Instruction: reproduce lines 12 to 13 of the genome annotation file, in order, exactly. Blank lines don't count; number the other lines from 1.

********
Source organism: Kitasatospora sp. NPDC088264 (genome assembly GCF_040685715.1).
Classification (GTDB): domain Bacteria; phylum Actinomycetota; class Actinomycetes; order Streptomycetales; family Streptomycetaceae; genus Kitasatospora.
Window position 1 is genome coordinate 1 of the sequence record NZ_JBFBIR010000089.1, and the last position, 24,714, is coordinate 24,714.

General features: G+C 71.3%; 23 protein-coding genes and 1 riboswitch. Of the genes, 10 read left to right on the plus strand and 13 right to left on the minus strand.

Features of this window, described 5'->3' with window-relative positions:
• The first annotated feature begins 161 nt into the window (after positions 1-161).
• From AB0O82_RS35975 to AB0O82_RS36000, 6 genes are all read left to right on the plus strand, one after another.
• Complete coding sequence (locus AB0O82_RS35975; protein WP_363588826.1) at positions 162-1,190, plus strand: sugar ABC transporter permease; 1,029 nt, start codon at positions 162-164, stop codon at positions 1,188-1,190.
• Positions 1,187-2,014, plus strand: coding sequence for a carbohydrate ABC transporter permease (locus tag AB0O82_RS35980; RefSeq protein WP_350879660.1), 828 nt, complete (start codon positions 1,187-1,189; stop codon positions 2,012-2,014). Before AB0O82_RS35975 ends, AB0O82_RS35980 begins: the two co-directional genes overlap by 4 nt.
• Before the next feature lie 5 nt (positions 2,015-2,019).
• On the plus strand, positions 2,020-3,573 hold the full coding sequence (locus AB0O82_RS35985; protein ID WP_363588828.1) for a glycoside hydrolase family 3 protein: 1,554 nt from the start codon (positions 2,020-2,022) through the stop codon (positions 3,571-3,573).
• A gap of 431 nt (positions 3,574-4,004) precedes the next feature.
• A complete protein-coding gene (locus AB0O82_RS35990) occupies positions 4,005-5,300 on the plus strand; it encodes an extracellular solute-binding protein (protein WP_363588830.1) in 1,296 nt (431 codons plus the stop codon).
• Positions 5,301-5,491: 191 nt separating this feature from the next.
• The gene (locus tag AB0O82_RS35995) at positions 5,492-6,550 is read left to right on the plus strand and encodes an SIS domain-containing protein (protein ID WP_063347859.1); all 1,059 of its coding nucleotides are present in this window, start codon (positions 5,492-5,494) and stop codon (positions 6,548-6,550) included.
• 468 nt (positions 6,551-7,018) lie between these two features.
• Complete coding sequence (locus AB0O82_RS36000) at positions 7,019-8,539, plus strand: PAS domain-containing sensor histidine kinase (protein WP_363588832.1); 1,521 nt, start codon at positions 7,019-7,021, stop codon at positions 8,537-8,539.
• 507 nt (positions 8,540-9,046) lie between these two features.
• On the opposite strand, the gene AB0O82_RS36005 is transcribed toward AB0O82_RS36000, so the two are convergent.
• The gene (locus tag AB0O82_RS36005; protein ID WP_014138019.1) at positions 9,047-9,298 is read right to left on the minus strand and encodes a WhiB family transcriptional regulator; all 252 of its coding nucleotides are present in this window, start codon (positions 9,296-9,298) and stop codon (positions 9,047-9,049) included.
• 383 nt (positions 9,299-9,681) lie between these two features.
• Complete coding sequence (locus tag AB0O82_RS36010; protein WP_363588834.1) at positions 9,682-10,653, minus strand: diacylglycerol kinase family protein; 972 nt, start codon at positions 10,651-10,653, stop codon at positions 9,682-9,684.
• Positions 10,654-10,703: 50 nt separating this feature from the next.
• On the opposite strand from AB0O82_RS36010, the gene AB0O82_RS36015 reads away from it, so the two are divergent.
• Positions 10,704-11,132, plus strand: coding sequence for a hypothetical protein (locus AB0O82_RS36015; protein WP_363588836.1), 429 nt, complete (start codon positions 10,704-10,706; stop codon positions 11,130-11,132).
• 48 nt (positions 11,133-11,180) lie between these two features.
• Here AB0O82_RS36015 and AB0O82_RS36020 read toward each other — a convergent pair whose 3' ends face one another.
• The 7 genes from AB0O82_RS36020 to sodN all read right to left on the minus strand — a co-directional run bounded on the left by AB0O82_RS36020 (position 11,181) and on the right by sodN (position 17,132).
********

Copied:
• A gap of 431 nt (positions 3,574-4,004) precedes the next feature.
• A complete protein-coding gene (locus AB0O82_RS35990) occupies positions 4,005-5,300 on the plus strand; it encodes an extracellular solute-binding protein (protein WP_363588830.1) in 1,296 nt (431 codons plus the stop codon).